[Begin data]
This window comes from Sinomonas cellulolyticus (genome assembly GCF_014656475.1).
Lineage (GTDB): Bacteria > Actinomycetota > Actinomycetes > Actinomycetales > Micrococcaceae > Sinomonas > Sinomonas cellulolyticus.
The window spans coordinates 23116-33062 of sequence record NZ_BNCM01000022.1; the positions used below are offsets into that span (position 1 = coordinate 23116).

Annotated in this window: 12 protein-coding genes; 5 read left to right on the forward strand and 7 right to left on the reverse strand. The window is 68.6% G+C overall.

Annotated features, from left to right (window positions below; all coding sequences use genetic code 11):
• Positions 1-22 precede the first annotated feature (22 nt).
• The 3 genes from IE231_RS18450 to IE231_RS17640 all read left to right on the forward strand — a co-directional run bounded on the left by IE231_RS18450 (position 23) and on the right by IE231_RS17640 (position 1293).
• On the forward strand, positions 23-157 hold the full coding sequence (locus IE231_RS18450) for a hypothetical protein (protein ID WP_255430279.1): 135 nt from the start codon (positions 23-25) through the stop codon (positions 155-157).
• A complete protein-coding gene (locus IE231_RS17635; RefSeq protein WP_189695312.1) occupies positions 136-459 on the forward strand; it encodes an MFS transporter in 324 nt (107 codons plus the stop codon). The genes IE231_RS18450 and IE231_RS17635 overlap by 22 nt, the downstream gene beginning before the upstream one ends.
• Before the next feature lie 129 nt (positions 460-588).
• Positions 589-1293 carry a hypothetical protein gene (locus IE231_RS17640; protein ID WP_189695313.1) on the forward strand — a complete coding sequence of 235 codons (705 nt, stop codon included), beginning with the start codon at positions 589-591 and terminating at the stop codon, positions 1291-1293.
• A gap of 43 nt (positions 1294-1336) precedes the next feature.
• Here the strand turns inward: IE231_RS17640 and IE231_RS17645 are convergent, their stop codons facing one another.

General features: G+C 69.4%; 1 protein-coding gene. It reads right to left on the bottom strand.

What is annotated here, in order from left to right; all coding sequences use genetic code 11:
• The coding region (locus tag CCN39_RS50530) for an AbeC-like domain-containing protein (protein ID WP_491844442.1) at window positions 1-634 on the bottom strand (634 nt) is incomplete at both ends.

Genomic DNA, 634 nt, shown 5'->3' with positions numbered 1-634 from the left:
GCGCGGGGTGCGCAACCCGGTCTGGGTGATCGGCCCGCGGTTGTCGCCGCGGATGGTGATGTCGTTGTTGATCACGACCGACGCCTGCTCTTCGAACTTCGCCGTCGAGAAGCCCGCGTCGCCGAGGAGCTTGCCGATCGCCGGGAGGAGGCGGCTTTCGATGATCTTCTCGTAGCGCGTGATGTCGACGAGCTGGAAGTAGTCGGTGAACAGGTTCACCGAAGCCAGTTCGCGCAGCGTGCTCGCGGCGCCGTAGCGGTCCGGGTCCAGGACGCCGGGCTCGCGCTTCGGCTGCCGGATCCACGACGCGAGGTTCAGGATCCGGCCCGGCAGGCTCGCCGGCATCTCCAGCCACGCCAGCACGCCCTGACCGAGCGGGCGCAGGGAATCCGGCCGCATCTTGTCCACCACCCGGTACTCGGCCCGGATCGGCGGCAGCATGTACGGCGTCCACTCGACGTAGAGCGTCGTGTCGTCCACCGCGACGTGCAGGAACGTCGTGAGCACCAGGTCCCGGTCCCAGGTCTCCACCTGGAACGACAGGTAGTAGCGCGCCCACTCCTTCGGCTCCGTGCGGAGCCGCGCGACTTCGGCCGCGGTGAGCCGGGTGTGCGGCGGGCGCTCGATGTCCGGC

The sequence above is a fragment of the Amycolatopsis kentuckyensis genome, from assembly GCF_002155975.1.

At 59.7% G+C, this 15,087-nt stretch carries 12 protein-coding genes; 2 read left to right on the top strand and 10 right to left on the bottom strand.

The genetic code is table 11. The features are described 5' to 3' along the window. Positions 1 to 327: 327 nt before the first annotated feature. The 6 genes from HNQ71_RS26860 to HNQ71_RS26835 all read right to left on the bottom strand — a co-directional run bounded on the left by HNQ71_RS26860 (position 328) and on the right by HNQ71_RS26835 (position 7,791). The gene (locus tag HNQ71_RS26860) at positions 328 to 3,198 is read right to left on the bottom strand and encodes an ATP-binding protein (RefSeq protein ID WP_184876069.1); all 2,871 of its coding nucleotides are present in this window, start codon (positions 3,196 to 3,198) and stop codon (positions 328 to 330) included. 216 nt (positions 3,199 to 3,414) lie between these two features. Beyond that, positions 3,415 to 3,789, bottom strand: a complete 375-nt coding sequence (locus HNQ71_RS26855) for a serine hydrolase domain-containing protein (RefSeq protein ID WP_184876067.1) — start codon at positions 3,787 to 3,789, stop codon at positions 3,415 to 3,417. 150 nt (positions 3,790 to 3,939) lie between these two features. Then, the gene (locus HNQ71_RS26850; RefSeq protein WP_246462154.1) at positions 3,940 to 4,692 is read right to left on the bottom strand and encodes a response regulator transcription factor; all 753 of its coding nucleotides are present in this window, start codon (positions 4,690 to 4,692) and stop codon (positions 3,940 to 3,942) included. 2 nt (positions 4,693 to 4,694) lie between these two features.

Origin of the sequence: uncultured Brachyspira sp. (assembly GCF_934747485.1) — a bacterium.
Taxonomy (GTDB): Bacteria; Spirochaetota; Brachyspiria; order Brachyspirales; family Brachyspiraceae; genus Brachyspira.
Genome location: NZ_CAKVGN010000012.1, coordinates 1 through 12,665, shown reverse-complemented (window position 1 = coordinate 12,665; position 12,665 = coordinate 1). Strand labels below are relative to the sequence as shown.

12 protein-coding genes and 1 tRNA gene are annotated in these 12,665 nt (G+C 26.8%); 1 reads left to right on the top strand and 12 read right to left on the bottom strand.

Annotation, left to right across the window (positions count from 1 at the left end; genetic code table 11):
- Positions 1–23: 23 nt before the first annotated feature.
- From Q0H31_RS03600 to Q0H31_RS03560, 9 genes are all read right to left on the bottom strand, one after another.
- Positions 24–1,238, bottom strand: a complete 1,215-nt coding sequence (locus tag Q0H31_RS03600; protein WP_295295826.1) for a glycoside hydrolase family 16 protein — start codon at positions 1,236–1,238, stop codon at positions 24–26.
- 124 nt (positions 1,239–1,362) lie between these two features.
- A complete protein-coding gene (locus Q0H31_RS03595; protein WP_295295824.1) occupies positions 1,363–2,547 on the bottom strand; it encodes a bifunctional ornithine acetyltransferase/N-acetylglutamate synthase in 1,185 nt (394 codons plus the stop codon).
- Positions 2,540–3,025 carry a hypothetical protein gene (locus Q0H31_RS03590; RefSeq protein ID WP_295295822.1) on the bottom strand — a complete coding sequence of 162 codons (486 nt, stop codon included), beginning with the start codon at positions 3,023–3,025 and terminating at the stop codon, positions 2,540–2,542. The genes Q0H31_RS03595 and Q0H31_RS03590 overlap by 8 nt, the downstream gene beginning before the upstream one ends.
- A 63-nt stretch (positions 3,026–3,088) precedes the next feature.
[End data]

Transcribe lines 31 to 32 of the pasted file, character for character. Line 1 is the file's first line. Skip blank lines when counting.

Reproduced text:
- A complete protein-coding gene (locus Q0H31_RS03595; protein WP_295295824.1) occupies positions 1,363–2,547 on the bottom strand; it encodes a bifunctional ornithine acetyltransferase/N-acetylglutamate synthase in 1,185 nt (394 codons plus the stop codon).
- Positions 2,540–3,025 carry a hypothetical protein gene (locus Q0H31_RS03590; RefSeq protein ID WP_295295822.1) on the bottom strand — a complete coding sequence of 162 codons (486 nt, stop codon included), beginning with the start codon at positions 3,023–3,025 and terminating at the stop codon, positions 2,540–2,542. The genes Q0H31_RS03595 and Q0H31_RS03590 overlap by 8 nt, the downstream gene beginning before the upstream one ends.